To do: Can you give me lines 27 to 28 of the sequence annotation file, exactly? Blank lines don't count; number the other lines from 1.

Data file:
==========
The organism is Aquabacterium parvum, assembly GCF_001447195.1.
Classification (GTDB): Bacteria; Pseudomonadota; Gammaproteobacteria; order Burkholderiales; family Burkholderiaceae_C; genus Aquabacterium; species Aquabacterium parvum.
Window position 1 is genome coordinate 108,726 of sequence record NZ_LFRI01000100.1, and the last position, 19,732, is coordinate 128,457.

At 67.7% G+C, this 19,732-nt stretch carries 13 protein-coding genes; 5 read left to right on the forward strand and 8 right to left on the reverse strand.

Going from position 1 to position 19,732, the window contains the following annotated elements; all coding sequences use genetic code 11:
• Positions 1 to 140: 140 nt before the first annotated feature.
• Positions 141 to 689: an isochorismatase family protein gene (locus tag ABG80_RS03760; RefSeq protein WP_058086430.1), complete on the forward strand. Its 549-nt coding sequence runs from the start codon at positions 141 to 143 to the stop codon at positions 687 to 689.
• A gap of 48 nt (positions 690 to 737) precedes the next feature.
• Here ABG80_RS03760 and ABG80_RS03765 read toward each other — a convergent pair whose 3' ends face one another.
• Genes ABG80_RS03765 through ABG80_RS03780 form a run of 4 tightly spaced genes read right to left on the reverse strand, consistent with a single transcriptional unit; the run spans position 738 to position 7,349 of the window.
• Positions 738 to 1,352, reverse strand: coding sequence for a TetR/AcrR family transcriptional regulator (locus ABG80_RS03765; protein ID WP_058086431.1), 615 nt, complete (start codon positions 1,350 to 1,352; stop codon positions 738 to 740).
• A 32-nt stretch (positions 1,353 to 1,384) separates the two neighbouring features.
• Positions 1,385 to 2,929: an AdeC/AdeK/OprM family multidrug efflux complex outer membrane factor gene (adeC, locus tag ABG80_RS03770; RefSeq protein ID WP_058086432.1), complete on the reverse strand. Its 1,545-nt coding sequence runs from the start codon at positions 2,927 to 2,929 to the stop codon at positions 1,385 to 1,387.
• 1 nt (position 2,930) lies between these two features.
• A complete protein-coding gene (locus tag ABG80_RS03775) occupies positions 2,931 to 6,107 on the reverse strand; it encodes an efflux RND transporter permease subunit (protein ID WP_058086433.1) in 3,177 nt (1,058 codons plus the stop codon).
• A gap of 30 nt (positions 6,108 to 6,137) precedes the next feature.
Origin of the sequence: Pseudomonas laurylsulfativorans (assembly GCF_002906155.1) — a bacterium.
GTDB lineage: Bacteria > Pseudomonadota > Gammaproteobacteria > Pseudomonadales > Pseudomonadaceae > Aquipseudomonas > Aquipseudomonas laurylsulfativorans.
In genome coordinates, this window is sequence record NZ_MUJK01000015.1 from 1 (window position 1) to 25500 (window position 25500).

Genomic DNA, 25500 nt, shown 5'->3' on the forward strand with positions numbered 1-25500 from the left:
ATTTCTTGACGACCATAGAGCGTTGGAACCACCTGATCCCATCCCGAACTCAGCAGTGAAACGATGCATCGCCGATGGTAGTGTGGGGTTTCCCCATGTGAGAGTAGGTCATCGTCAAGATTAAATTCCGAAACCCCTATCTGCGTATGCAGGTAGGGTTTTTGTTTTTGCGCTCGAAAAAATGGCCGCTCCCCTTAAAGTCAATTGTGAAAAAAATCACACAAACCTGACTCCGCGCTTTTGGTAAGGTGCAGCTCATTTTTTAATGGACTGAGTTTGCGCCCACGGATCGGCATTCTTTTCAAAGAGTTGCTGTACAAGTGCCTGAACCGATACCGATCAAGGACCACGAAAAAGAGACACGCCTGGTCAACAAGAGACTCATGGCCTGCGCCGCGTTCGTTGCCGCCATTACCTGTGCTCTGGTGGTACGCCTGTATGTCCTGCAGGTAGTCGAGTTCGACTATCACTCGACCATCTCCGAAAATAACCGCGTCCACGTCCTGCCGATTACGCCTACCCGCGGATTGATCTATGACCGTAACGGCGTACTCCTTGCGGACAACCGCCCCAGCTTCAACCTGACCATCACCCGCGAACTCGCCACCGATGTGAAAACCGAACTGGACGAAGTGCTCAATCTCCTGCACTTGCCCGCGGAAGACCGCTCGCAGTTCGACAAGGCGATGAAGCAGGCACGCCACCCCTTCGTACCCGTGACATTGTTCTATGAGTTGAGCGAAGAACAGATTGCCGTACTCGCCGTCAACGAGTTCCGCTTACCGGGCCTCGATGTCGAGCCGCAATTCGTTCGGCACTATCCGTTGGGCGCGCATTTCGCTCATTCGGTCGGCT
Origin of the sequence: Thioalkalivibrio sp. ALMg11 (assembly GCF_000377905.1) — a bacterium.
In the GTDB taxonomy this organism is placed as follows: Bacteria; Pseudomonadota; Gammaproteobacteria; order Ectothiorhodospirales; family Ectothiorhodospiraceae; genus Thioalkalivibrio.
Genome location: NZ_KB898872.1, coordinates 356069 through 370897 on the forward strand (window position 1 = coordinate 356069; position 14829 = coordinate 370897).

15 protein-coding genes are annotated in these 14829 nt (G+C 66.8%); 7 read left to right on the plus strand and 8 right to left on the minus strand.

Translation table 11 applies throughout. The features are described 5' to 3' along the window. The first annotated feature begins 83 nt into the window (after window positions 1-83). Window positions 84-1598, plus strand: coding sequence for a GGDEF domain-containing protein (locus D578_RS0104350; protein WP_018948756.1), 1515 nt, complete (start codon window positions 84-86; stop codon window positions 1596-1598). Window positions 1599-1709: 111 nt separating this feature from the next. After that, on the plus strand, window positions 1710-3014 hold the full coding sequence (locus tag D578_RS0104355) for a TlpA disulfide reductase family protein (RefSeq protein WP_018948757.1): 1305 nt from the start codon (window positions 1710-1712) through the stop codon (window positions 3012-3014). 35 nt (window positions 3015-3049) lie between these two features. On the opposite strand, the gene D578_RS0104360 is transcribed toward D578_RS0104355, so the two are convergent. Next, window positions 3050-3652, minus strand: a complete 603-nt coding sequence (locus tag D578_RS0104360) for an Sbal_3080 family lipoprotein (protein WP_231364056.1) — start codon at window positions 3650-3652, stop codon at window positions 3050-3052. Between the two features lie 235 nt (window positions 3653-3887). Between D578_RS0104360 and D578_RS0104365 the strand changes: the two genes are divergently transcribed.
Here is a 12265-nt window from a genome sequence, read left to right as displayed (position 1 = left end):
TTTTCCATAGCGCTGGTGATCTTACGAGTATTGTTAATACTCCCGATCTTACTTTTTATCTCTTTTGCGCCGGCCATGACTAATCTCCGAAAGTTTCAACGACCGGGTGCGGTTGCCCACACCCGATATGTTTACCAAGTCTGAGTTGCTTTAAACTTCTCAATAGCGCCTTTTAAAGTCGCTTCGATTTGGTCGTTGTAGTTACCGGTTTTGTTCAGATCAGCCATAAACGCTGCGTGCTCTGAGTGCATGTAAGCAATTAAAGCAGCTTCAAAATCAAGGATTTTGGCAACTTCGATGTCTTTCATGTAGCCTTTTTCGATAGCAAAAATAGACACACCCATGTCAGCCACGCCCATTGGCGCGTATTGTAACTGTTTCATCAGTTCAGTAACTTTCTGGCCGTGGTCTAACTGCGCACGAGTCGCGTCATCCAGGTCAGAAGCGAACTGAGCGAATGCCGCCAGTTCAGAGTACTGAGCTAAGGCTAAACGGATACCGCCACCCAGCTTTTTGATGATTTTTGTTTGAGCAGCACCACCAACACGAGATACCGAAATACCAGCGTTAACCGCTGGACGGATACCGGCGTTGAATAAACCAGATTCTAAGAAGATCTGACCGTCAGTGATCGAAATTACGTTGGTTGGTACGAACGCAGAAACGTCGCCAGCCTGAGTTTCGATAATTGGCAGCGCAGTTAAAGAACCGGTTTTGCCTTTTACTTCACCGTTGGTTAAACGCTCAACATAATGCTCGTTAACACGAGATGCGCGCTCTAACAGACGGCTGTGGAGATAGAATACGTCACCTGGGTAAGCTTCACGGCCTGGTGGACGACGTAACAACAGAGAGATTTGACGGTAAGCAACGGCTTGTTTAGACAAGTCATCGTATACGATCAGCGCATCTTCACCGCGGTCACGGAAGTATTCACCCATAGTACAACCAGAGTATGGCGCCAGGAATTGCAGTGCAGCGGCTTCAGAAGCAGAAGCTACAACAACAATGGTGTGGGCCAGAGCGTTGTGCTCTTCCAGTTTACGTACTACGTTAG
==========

Here is a 12265-nt window from a genome sequence, read left to right as displayed (position 1 = left end):
TTTTCCATAGCGCTGGTGATCTTACGAGTATTGTTAATACTCCCGATCTTACTTTTTATCTCTTTTGCGCCGGCCATGACTAATCTCCGAAAGTTTCAACGACCGGGTGCGGTTGCCCACACCCGATATGTTTACCAAGTCTGAGTTGCTTTAAACTTCTCAATAGCGCCTTTTAAAGTCGCTTCGATTTGGTCGTTGTAGTTACCGGTTTTGTTCAGATCAGCCATAAACGCTGCGTGCTCTGAGTGCATGTAAGCAATTAAAGCAGCTTCAAAATCAAGGATTTTGGCAACTTCGATGTCTTTCATGTAGCCTTTTTCGATAGCAAAAATAGACACACCCATGTCAGCCACGCCCATTGGCGCGTATTGTAACTGTTTCATCAGTTCAGTAACTTTCTGGCCGTGGTCTAACTGCGCACGAGTCGCGTCATCCAGGTCAGAAGCGAACTGAGCGAATGCCGCCAGTTCAGAGTACTGAGCTAAGGCTAAACGGATACCGCCACCCAGCTTTTTGATGATTTTTGTTTGAGCAGCACCACCAACACGAGATACCGAAATACCAGCGTTAACCGCTGGACGGATACCGGCGTTGAATAAACCAGATTCTAAGAAGATCTGACCGTCAGTGATCGAAATTACGTTGGTTGGTACGAACGCAGAAACGTCGCCAGCCTGAGTTTCGATAATTGGCAGCGCAGTTAAAGAACCGGTTTTGCCTTTTACTTCACCGTTGGTTAAACGCTCAACATAATGCTCGTTAACACGAGATGCGCGCTCTAACAGACGGCTGTGGAGATAGAATACGTCACCTGGGTAAGCTTCACGGCCTGGTGGACGACGTAACAACAGAGAGATTTGACGGTAAGCAACGGCTTGTTTAGACAAGTCATCGTATACGATCAGCGCATCTTCACCGCGGTCACGGAAGTATTCACCCATAGTACAACCAGAGTATGGCGCCAGGAATTGCAGTGCAGCGGCTTCAGAAGCAGAAGCTACAACAACAATGGTGTGGGCCAGAGCGTTGTGCTCTTCCAGTTTACGTACTACGTTAG